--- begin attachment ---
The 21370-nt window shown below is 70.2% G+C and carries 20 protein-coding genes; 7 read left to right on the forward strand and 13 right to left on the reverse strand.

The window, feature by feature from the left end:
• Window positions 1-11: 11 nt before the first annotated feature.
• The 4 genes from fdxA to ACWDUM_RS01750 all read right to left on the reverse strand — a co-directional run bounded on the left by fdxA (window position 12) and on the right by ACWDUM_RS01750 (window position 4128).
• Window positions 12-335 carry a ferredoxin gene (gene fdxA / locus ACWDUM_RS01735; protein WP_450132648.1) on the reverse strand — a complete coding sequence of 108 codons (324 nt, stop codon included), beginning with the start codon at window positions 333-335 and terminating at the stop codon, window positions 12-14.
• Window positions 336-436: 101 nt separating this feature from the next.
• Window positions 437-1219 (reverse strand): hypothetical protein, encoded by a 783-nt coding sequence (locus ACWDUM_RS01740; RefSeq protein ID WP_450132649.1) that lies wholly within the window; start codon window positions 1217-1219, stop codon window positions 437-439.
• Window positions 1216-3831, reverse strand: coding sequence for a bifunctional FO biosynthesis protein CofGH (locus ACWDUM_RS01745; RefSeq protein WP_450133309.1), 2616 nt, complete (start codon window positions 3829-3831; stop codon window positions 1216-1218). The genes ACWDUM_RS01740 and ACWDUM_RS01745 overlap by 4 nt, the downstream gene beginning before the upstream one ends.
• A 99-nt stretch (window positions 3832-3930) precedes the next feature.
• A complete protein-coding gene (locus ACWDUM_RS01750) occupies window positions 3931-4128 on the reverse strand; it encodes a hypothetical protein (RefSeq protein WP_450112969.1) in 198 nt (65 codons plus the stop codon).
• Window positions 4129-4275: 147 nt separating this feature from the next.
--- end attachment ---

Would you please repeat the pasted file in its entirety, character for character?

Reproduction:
The 21370-nt window shown below is 70.2% G+C and carries 20 protein-coding genes; 7 read left to right on the forward strand and 13 right to left on the reverse strand.

The window, feature by feature from the left end:
• Window positions 1-11: 11 nt before the first annotated feature.
• The 4 genes from fdxA to ACWDUM_RS01750 all read right to left on the reverse strand — a co-directional run bounded on the left by fdxA (window position 12) and on the right by ACWDUM_RS01750 (window position 4128).
• Window positions 12-335 carry a ferredoxin gene (gene fdxA / locus ACWDUM_RS01735; protein WP_450132648.1) on the reverse strand — a complete coding sequence of 108 codons (324 nt, stop codon included), beginning with the start codon at window positions 333-335 and terminating at the stop codon, window positions 12-14.
• Window positions 336-436: 101 nt separating this feature from the next.
• Window positions 437-1219 (reverse strand): hypothetical protein, encoded by a 783-nt coding sequence (locus ACWDUM_RS01740; RefSeq protein ID WP_450132649.1) that lies wholly within the window; start codon window positions 1217-1219, stop codon window positions 437-439.
• Window positions 1216-3831, reverse strand: coding sequence for a bifunctional FO biosynthesis protein CofGH (locus ACWDUM_RS01745; RefSeq protein WP_450133309.1), 2616 nt, complete (start codon window positions 3829-3831; stop codon window positions 1216-1218). The genes ACWDUM_RS01740 and ACWDUM_RS01745 overlap by 4 nt, the downstream gene beginning before the upstream one ends.
• A 99-nt stretch (window positions 3832-3930) precedes the next feature.
• A complete protein-coding gene (locus ACWDUM_RS01750) occupies window positions 3931-4128 on the reverse strand; it encodes a hypothetical protein (RefSeq protein WP_450112969.1) in 198 nt (65 codons plus the stop codon).
• Window positions 4129-4275: 147 nt separating this feature from the next.